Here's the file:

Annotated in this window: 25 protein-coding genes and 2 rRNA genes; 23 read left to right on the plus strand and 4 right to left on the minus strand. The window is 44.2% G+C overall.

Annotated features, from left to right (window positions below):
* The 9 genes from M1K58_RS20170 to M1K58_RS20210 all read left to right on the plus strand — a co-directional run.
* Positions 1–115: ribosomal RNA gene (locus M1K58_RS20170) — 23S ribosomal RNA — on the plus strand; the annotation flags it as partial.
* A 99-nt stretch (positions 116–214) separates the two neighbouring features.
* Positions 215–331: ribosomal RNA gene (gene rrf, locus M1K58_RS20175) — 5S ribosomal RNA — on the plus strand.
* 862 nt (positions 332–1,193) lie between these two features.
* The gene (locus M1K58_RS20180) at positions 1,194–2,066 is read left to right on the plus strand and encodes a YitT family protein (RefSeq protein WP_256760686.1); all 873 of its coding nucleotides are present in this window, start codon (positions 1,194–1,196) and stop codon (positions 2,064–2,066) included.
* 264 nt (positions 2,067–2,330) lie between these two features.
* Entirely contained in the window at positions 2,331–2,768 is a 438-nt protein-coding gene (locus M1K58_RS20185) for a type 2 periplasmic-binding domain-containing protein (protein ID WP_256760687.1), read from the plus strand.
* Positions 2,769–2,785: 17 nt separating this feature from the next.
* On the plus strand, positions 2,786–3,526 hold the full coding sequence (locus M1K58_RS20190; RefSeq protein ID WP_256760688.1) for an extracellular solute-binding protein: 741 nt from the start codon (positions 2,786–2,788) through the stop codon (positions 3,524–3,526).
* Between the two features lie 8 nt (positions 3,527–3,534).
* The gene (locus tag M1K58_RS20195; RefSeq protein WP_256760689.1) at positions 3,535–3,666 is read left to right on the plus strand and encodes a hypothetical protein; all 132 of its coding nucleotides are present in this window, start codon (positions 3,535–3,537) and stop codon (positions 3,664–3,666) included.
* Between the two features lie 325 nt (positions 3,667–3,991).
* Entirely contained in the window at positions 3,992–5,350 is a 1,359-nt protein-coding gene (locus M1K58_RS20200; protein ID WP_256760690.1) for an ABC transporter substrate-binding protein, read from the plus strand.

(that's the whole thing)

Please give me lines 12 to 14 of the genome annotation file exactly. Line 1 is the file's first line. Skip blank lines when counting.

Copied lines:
* On the plus strand, positions 2,786–3,526 hold the full coding sequence (locus M1K58_RS20190; RefSeq protein ID WP_256760688.1) for an extracellular solute-binding protein: 741 nt from the start codon (positions 2,786–2,788) through the stop codon (positions 3,524–3,526).
* Between the two features lie 8 nt (positions 3,527–3,534).
* The gene (locus tag M1K58_RS20195; RefSeq protein WP_256760689.1) at positions 3,535–3,666 is read left to right on the plus strand and encodes a hypothetical protein; all 132 of its coding nucleotides are present in this window, start codon (positions 3,535–3,537) and stop codon (positions 3,664–3,666) included.